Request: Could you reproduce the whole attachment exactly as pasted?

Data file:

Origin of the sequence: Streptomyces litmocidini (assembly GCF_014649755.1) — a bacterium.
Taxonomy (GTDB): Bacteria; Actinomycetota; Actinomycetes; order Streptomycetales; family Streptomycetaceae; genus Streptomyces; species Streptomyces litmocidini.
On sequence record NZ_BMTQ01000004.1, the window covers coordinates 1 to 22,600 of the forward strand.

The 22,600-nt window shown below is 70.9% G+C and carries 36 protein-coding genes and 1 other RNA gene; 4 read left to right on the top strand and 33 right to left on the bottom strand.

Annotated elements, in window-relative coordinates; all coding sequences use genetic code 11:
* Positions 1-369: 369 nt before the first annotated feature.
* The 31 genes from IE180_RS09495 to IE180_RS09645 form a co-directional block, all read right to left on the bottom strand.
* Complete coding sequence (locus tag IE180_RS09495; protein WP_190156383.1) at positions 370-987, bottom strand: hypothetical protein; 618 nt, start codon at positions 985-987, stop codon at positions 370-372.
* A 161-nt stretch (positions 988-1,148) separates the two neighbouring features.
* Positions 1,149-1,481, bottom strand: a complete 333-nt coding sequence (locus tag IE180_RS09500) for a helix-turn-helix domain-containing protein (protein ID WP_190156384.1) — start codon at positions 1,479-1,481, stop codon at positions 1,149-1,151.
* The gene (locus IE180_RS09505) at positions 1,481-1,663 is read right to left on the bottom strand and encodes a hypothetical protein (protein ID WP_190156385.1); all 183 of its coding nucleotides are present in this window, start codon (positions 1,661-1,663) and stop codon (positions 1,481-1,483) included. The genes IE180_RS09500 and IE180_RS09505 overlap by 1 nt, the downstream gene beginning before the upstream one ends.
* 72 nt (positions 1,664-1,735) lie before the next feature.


Origin of the sequence: Streptomyces litmocidini (assembly GCF_014649755.1) — a bacterium.
Taxonomy (GTDB): Bacteria; Actinomycetota; Actinomycetes; order Streptomycetales; family Streptomycetaceae; genus Streptomyces; species Streptomyces litmocidini.
On sequence record NZ_BMTQ01000004.1, the window covers coordinates 1 to 22,600 of the forward strand.

The 22,600-nt window shown below is 70.9% G+C and carries 36 protein-coding genes and 1 other RNA gene; 4 read left to right on the top strand and 33 right to left on the bottom strand.

Annotated elements, in window-relative coordinates; all coding sequences use genetic code 11:
* Positions 1-369: 369 nt before the first annotated feature.
* The 31 genes from IE180_RS09495 to IE180_RS09645 form a co-directional block, all read right to left on the bottom strand.
* Complete coding sequence (locus tag IE180_RS09495; protein WP_190156383.1) at positions 370-987, bottom strand: hypothetical protein; 618 nt, start codon at positions 985-987, stop codon at positions 370-372.
* A 161-nt stretch (positions 988-1,148) separates the two neighbouring features.
* Positions 1,149-1,481, bottom strand: a complete 333-nt coding sequence (locus tag IE180_RS09500) for a helix-turn-helix domain-containing protein (protein ID WP_190156384.1) — start codon at positions 1,479-1,481, stop codon at positions 1,149-1,151.
* The gene (locus IE180_RS09505) at positions 1,481-1,663 is read right to left on the bottom strand and encodes a hypothetical protein (protein ID WP_190156385.1); all 183 of its coding nucleotides are present in this window, start codon (positions 1,661-1,663) and stop codon (positions 1,481-1,483) included. The genes IE180_RS09500 and IE180_RS09505 overlap by 1 nt, the downstream gene beginning before the upstream one ends.
* 72 nt (positions 1,664-1,735) lie before the next feature.